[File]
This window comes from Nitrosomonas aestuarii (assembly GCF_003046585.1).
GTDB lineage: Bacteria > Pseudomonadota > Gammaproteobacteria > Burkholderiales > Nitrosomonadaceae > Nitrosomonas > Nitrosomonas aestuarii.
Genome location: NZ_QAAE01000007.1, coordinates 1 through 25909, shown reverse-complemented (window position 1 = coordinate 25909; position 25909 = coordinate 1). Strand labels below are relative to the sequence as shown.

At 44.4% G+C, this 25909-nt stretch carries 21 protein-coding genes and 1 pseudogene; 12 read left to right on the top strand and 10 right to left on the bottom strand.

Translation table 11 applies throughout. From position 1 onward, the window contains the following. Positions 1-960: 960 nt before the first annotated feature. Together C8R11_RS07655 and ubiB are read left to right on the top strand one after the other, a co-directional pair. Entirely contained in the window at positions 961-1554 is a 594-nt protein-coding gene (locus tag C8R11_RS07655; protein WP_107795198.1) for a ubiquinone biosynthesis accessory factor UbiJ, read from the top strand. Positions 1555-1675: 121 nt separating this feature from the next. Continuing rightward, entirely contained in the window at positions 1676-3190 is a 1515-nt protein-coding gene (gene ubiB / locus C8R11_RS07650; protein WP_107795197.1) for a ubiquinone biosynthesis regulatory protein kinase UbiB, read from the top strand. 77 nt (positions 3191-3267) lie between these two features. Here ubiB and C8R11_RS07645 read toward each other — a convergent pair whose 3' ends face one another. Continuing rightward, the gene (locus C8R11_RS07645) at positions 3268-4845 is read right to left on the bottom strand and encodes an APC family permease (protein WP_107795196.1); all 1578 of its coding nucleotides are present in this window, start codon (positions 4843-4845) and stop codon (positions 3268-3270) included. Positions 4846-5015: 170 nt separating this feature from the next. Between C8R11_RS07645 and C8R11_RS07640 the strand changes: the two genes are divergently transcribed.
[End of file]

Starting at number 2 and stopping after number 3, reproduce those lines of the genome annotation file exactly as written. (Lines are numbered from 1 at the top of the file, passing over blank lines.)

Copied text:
GTDB lineage: Bacteria > Pseudomonadota > Gammaproteobacteria > Burkholderiales > Nitrosomonadaceae > Nitrosomonas > Nitrosomonas aestuarii.
Genome location: NZ_QAAE01000007.1, coordinates 1 through 25909, shown reverse-complemented (window position 1 = coordinate 25909; position 25909 = coordinate 1). Strand labels below are relative to the sequence as shown.